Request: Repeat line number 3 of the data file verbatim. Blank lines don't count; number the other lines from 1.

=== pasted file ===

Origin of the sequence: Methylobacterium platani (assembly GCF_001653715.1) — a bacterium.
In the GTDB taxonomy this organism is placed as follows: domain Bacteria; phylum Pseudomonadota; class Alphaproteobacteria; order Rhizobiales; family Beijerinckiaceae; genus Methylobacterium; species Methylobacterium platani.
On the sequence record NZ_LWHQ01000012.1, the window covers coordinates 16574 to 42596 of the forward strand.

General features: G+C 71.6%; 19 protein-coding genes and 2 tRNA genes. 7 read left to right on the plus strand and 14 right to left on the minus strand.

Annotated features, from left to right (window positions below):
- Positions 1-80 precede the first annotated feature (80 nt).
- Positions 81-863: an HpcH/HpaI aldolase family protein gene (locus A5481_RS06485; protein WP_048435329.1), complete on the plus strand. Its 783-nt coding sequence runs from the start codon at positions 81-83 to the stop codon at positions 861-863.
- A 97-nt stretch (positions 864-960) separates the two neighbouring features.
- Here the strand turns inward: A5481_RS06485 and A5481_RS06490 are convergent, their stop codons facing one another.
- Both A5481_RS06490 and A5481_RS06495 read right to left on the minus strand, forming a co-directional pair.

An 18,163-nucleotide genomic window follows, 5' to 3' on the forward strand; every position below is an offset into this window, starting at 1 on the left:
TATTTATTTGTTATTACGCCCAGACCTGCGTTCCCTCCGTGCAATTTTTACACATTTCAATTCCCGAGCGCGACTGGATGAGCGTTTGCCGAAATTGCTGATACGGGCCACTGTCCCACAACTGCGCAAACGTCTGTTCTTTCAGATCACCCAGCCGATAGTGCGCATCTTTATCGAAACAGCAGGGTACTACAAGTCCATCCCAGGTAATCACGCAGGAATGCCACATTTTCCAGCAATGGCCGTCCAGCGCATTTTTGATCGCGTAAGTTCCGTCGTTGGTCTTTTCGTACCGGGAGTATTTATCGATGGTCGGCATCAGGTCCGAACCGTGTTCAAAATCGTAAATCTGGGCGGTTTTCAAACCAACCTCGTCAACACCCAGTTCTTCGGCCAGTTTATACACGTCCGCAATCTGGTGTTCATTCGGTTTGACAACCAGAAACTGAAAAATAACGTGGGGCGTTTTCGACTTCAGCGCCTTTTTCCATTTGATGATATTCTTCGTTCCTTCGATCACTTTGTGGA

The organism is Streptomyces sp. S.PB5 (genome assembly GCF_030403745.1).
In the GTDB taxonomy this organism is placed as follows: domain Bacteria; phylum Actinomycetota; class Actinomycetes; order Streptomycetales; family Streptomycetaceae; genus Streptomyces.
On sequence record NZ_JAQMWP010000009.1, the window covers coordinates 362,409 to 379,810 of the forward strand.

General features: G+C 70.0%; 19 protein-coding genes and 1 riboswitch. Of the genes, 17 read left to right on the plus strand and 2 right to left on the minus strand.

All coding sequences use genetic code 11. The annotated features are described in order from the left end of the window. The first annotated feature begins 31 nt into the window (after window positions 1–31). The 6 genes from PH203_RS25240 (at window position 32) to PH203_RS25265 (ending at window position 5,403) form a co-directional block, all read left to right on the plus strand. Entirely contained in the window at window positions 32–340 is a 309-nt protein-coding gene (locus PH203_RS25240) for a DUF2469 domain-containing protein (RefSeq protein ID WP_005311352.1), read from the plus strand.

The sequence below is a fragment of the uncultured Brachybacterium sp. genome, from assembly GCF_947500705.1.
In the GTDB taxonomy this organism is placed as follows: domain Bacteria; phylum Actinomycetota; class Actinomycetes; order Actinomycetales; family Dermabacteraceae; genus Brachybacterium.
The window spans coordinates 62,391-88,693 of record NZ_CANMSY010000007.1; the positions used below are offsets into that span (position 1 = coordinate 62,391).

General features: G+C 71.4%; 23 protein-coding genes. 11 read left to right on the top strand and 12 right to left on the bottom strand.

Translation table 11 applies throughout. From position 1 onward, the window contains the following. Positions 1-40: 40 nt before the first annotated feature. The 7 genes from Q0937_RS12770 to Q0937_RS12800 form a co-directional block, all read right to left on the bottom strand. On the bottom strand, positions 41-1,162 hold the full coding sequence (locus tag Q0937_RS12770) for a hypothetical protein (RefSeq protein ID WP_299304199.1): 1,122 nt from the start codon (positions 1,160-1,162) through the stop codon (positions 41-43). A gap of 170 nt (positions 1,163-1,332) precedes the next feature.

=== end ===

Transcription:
On the sequence record NZ_LWHQ01000012.1, the window covers coordinates 16574 to 42596 of the forward strand.